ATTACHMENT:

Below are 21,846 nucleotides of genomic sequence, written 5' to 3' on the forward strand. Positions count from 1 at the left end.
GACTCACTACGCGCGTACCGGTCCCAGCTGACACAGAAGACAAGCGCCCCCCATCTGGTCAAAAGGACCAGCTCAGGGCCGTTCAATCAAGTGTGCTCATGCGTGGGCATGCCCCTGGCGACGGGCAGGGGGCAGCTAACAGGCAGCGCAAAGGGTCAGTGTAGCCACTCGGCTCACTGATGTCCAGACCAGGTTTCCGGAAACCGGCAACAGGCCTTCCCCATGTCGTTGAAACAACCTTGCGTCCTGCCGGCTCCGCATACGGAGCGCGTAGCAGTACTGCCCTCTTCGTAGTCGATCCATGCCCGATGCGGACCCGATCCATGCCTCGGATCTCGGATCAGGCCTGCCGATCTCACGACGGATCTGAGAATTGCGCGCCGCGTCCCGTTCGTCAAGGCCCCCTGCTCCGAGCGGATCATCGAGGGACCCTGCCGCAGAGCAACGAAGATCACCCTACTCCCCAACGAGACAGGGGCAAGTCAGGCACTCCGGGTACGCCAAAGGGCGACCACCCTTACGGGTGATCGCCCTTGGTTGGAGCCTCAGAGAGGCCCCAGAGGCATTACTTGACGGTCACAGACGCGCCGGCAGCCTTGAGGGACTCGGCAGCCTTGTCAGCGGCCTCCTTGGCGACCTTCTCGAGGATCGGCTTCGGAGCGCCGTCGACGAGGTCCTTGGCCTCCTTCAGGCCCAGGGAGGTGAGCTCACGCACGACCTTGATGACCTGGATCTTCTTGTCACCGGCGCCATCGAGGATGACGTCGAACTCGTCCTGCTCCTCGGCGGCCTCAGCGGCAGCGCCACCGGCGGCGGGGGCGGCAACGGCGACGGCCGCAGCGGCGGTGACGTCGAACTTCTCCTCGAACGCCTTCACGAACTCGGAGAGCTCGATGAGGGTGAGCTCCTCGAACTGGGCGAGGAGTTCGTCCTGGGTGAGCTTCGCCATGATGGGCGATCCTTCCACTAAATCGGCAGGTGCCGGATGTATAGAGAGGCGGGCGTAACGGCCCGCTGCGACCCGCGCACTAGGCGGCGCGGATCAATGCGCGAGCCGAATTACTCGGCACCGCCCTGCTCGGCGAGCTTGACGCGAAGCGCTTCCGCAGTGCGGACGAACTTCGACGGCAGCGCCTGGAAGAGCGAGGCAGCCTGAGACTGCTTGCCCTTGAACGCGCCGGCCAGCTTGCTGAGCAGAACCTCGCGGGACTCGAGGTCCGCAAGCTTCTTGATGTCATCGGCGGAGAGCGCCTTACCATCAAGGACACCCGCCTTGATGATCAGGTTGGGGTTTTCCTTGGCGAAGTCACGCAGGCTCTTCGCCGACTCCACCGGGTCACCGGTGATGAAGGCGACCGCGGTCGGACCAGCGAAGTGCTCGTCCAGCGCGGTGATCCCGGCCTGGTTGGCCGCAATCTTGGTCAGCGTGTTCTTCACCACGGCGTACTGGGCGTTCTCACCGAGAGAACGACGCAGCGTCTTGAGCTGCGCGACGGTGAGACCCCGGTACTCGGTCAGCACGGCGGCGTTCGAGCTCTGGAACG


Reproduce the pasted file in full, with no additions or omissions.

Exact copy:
Below are 21,846 nucleotides of genomic sequence, written 5' to 3' on the forward strand. Positions count from 1 at the left end.
GACTCACTACGCGCGTACCGGTCCCAGCTGACACAGAAGACAAGCGCCCCCCATCTGGTCAAAAGGACCAGCTCAGGGCCGTTCAATCAAGTGTGCTCATGCGTGGGCATGCCCCTGGCGACGGGCAGGGGGCAGCTAACAGGCAGCGCAAAGGGTCAGTGTAGCCACTCGGCTCACTGATGTCCAGACCAGGTTTCCGGAAACCGGCAACAGGCCTTCCCCATGTCGTTGAAACAACCTTGCGTCCTGCCGGCTCCGCATACGGAGCGCGTAGCAGTACTGCCCTCTTCGTAGTCGATCCATGCCCGATGCGGACCCGATCCATGCCTCGGATCTCGGATCAGGCCTGCCGATCTCACGACGGATCTGAGAATTGCGCGCCGCGTCCCGTTCGTCAAGGCCCCCTGCTCCGAGCGGATCATCGAGGGACCCTGCCGCAGAGCAACGAAGATCACCCTACTCCCCAACGAGACAGGGGCAAGTCAGGCACTCCGGGTACGCCAAAGGGCGACCACCCTTACGGGTGATCGCCCTTGGTTGGAGCCTCAGAGAGGCCCCAGAGGCATTACTTGACGGTCACAGACGCGCCGGCAGCCTTGAGGGACTCGGCAGCCTTGTCAGCGGCCTCCTTGGCGACCTTCTCGAGGATCGGCTTCGGAGCGCCGTCGACGAGGTCCTTGGCCTCCTTCAGGCCCAGGGAGGTGAGCTCACGCACGACCTTGATGACCTGGATCTTCTTGTCACCGGCGCCATCGAGGATGACGTCGAACTCGTCCTGCTCCTCGGCGGCCTCAGCGGCAGCGCCACCGGCGGCGGGGGCGGCAACGGCGACGGCCGCAGCGGCGGTGACGTCGAACTTCTCCTCGAACGCCTTCACGAACTCGGAGAGCTCGATGAGGGTGAGCTCCTCGAACTGGGCGAGGAGTTCGTCCTGGGTGAGCTTCGCCATGATGGGCGATCCTTCCACTAAATCGGCAGGTGCCGGATGTATAGAGAGGCGGGCGTAACGGCCCGCTGCGACCCGCGCACTAGGCGGCGCGGATCAATGCGCGAGCCGAATTACTCGGCACCGCCCTGCTCGGCGAGCTTGACGCGAAGCGCTTCCGCAGTGCGGACGAACTTCGACGGCAGCGCCTGGAAGAGCGAGGCAGCCTGAGACTGCTTGCCCTTGAACGCGCCGGCCAGCTTGCTGAGCAGAACCTCGCGGGACTCGAGGTCCGCAAGCTTCTTGATGTCATCGGCGGAGAGCGCCTTACCATCAAGGACACCCGCCTTGATGATCAGGTTGGGGTTTTCCTTGGCGAAGTCACGCAGGCTCTTCGCCGACTCCACCGGGTCACCGGTGATGAAGGCGACCGCGGTCGGACCAGCGAAGTGCTCGTCCAGCGCGGTGATCCCGGCCTGGTTGGCCGCAATCTTGGTCAGCGTGTTCTTCACCACGGCGTACTGGGCGTTCTCACCGAGAGAACGACGCAGCGTCTTGAGCTGCGCGACGGTGAGACCCCGGTACTCGGTCAGCACGGCGGCGTTCGAGCTCTGGAACG